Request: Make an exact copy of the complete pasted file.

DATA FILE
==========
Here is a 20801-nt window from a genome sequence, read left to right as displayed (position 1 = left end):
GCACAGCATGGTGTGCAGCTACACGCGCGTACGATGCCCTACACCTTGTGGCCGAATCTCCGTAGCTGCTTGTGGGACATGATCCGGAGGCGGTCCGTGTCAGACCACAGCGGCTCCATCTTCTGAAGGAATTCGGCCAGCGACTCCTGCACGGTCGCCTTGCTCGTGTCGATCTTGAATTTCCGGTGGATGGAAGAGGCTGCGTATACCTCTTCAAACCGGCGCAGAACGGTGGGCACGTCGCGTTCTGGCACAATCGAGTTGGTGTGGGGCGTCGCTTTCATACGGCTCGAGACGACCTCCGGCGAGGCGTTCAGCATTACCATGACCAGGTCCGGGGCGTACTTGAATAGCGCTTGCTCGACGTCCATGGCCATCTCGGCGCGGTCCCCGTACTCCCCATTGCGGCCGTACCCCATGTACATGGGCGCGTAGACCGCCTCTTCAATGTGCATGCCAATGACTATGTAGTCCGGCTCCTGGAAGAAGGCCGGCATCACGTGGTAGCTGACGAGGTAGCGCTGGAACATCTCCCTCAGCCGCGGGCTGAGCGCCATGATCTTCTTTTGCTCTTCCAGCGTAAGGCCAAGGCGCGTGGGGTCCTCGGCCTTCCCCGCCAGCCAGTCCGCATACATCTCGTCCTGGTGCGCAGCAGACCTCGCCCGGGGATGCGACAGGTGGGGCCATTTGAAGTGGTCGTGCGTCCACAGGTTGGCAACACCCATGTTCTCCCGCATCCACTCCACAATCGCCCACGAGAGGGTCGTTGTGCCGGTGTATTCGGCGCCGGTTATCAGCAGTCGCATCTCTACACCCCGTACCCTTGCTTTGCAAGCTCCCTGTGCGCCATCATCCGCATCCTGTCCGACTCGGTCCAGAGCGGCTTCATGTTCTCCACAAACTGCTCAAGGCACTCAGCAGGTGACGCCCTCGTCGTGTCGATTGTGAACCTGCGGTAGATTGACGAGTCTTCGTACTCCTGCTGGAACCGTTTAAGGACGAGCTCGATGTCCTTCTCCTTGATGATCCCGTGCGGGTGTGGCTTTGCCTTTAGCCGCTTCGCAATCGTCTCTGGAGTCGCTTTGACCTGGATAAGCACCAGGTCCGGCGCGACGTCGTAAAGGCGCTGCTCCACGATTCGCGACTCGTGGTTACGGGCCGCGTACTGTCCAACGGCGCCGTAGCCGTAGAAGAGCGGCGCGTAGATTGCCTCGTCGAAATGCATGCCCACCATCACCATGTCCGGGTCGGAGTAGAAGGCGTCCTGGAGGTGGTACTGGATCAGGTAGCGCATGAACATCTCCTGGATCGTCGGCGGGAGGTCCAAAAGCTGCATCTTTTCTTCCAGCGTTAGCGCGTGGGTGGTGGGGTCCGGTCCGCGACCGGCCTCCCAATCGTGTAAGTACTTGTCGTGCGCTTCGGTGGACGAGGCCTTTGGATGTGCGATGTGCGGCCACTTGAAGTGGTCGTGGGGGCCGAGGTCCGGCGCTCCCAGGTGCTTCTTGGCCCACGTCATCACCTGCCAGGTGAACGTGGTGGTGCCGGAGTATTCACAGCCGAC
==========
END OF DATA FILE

Here is a 20801-nt window from a genome sequence, read left to right as displayed (position 1 = left end):
GCACAGCATGGTGTGCAGCTACACGCGCGTACGATGCCCTACACCTTGTGGCCGAATCTCCGTAGCTGCTTGTGGGACATGATCCGGAGGCGGTCCGTGTCAGACCACAGCGGCTCCATCTTCTGAAGGAATTCGGCCAGCGACTCCTGCACGGTCGCCTTGCTCGTGTCGATCTTGAATTTCCGGTGGATGGAAGAGGCTGCGTATACCTCTTCAAACCGGCGCAGAACGGTGGGCACGTCGCGTTCTGGCACAATCGAGTTGGTGTGGGGCGTCGCTTTCATACGGCTCGAGACGACCTCCGGCGAGGCGTTCAGCATTACCATGACCAGGTCCGGGGCGTACTTGAATAGCGCTTGCTCGACGTCCATGGCCATCTCGGCGCGGTCCCCGTACTCCCCATTGCGGCCGTACCCCATGTACATGGGCGCGTAGACCGCCTCTTCAATGTGCATGCCAATGACTATGTAGTCCGGCTCCTGGAAGAAGGCCGGCATCACGTGGTAGCTGACGAGGTAGCGCTGGAACATCTCCCTCAGCCGCGGGCTGAGCGCCATGATCTTCTTTTGCTCTTCCAGCGTAAGGCCAAGGCGCGTGGGGTCCTCGGCCTTCCCCGCCAGCCAGTCCGCATACATCTCGTCCTGGTGCGCAGCAGACCTCGCCCGGGGATGCGACAGGTGGGGCCATTTGAAGTGGTCGTGCGTCCACAGGTTGGCAACACCCATGTTCTCCCGCATCCACTCCACAATCGCCCACGAGAGGGTCGTTGTGCCGGTGTATTCGGCGCCGGTTATCAGCAGTCGCATCTCTACACCCCGTACCCTTGCTTTGCAAGCTCCCTGTGCGCCATCATCCGCATCCTGTCCGACTCGGTCCAGAGCGGCTTCATGTTCTCCACAAACTGCTCAAGGCACTCAGCAGGTGACGCCCTCGTCGTGTCGATTGTGAACCTGCGGTAGATTGACGAGTCTTCGTACTCCTGCTGGAACCGTTTAAGGACGAGCTCGATGTCCTTCTCCTTGATGATCCCGTGCGGGTGTGGCTTTGCCTTTAGCCGCTTCGCAATCGTCTCTGGAGTCGCTTTGACCTGGATAAGCACCAGGTCCGGCGCGACGTCGTAAAGGCGCTGCTCCACGATTCGCGACTCGTGGTTACGGGCCGCGTACTGTCCAACGGCGCCGTAGCCGTAGAAGAGCGGCGCGTAGATTGCCTCGTCGAAATGCATGCCCACCATCACCATGTCCGGGTCGGAGTAGAAGGCGTCCTGGAGGTGGTACTGGATCAGGTAGCGCATGAACATCTCCTGGATCGTCGGCGGGAGGTCCAAAAGCTGCATCTTTTCTTCCAGCGTTAGCGCGTGGGTGGTGGGGTCCGGTCCGCGACCGGCCTCCCAATCGTGTAAGTACTTGTCGTGCGCTTCGGTGGACGAGGCCTTTGGATGTGCGATGTGCGGCCACTTGAAGTGGTCGTGGGGGCCGAGGTCCGGCGCTCCCAGGTGCTTCTTGGCCCACGTCATCACCTGCCAGGTGAACGTGGTGGTGCCGGAGTATTCACAGCCGAC